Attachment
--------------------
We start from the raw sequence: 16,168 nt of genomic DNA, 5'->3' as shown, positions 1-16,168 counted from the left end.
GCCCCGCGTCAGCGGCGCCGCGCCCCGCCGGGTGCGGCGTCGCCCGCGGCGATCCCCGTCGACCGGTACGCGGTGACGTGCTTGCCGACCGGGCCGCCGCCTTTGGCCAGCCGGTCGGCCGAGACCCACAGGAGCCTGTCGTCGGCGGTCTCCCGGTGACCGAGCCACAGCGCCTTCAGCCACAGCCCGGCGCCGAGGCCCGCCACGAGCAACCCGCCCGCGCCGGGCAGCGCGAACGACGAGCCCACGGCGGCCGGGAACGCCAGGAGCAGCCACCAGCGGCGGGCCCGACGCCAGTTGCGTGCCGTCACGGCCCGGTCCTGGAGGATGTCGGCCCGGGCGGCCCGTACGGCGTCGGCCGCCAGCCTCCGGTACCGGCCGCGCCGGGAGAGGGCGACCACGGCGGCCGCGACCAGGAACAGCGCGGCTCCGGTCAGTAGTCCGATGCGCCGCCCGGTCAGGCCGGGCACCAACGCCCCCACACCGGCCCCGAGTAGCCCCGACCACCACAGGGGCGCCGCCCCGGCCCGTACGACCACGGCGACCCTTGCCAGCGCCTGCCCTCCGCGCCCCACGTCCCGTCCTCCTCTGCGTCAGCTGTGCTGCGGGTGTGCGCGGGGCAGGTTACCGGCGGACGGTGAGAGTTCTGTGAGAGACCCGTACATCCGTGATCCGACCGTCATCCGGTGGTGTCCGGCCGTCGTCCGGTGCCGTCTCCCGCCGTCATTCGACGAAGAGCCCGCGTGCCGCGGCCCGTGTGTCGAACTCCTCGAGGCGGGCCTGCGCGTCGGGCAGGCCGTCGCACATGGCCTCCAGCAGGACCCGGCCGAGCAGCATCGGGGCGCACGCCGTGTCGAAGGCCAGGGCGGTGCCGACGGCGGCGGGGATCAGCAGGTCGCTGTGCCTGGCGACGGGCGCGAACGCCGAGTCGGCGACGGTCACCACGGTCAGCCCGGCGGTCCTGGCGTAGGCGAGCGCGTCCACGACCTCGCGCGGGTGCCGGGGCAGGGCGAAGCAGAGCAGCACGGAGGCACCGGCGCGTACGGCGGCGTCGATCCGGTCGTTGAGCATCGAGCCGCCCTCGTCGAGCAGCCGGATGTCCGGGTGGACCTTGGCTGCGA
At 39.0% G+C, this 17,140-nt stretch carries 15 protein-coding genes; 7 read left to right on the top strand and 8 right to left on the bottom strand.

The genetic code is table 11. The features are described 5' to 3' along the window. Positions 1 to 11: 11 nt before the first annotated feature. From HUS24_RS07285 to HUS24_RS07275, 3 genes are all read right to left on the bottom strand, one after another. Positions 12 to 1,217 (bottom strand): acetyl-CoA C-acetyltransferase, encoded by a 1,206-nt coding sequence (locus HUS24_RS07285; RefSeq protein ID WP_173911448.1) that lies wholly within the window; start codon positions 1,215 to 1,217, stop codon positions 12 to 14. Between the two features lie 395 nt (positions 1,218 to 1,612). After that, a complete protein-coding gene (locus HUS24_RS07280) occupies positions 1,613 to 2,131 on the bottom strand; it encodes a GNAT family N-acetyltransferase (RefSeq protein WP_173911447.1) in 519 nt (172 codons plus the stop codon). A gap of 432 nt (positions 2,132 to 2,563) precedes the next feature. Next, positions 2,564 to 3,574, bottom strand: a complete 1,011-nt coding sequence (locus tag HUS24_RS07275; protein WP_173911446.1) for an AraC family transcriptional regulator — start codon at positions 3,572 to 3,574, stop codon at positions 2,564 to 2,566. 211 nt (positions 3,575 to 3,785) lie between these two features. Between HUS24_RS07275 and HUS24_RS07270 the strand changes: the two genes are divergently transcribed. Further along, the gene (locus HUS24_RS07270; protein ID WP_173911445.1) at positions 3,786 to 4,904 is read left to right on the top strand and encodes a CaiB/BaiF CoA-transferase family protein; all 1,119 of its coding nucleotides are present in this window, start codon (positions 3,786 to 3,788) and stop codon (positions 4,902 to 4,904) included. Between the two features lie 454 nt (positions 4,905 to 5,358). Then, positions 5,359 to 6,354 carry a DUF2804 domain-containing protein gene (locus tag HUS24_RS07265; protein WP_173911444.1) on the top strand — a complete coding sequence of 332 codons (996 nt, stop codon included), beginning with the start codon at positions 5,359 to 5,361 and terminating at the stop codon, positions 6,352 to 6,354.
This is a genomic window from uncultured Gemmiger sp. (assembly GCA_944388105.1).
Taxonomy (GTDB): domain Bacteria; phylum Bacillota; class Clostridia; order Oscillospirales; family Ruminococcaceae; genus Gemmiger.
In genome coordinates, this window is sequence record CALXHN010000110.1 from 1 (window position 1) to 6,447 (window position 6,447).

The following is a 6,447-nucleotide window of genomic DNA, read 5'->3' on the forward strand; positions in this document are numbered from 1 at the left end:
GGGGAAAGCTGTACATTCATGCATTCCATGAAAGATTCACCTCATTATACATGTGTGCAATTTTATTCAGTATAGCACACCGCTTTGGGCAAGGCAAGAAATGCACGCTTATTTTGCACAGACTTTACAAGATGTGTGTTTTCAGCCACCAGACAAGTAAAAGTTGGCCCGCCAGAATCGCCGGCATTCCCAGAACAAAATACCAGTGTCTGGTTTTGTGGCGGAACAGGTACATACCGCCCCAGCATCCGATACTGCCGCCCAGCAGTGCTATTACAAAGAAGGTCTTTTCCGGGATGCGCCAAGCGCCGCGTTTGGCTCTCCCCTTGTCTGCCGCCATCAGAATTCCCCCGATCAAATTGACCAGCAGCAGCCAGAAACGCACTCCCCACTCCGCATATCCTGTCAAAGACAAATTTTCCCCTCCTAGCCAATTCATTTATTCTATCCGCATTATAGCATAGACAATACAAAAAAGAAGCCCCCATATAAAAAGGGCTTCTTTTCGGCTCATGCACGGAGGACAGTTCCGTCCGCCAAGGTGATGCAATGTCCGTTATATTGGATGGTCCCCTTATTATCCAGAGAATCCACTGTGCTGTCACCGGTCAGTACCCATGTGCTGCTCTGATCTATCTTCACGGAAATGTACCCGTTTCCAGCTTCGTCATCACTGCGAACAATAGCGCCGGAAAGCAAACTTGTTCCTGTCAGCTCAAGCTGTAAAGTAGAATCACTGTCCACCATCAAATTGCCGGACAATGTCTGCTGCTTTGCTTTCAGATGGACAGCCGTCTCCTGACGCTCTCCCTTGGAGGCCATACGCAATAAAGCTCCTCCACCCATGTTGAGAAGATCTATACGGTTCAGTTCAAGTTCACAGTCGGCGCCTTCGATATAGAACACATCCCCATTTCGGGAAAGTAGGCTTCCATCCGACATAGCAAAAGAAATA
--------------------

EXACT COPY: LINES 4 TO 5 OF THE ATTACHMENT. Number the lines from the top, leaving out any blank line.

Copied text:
The genetic code is table 11. The features are described 5' to 3' along the window. Positions 1 to 11: 11 nt before the first annotated feature. From HUS24_RS07285 to HUS24_RS07275, 3 genes are all read right to left on the bottom strand, one after another. Positions 12 to 1,217 (bottom strand): acetyl-CoA C-acetyltransferase, encoded by a 1,206-nt coding sequence (locus HUS24_RS07285; RefSeq protein ID WP_173911448.1) that lies wholly within the window; start codon positions 1,215 to 1,217, stop codon positions 12 to 14. Between the two features lie 395 nt (positions 1,218 to 1,612). After that, a complete protein-coding gene (locus HUS24_RS07280) occupies positions 1,613 to 2,131 on the bottom strand; it encodes a GNAT family N-acetyltransferase (RefSeq protein WP_173911447.1) in 519 nt (172 codons plus the stop codon). A gap of 432 nt (positions 2,132 to 2,563) precedes the next feature. Next, positions 2,564 to 3,574, bottom strand: a complete 1,011-nt coding sequence (locus tag HUS24_RS07275; protein WP_173911446.1) for an AraC family transcriptional regulator — start codon at positions 3,572 to 3,574, stop codon at positions 2,564 to 2,566. 211 nt (positions 3,575 to 3,785) lie between these two features. Between HUS24_RS07275 and HUS24_RS07270 the strand changes: the two genes are divergently transcribed. Further along, the gene (locus HUS24_RS07270; protein ID WP_173911445.1) at positions 3,786 to 4,904 is read left to right on the top strand and encodes a CaiB/BaiF CoA-transferase family protein; all 1,119 of its coding nucleotides are present in this window, start codon (positions 3,786 to 3,788) and stop codon (positions 4,902 to 4,904) included. Between the two features lie 454 nt (positions 4,905 to 5,358). Then, positions 5,359 to 6,354 carry a DUF2804 domain-containing protein gene (locus tag HUS24_RS07265; protein WP_173911444.1) on the top strand — a complete coding sequence of 332 codons (996 nt, stop codon included), beginning with the start codon at positions 5,359 to 5,361 and terminating at the stop codon, positions 6,352 to 6,354.
This is a genomic window from uncultured Gemmiger sp. (assembly GCA_944388105.1).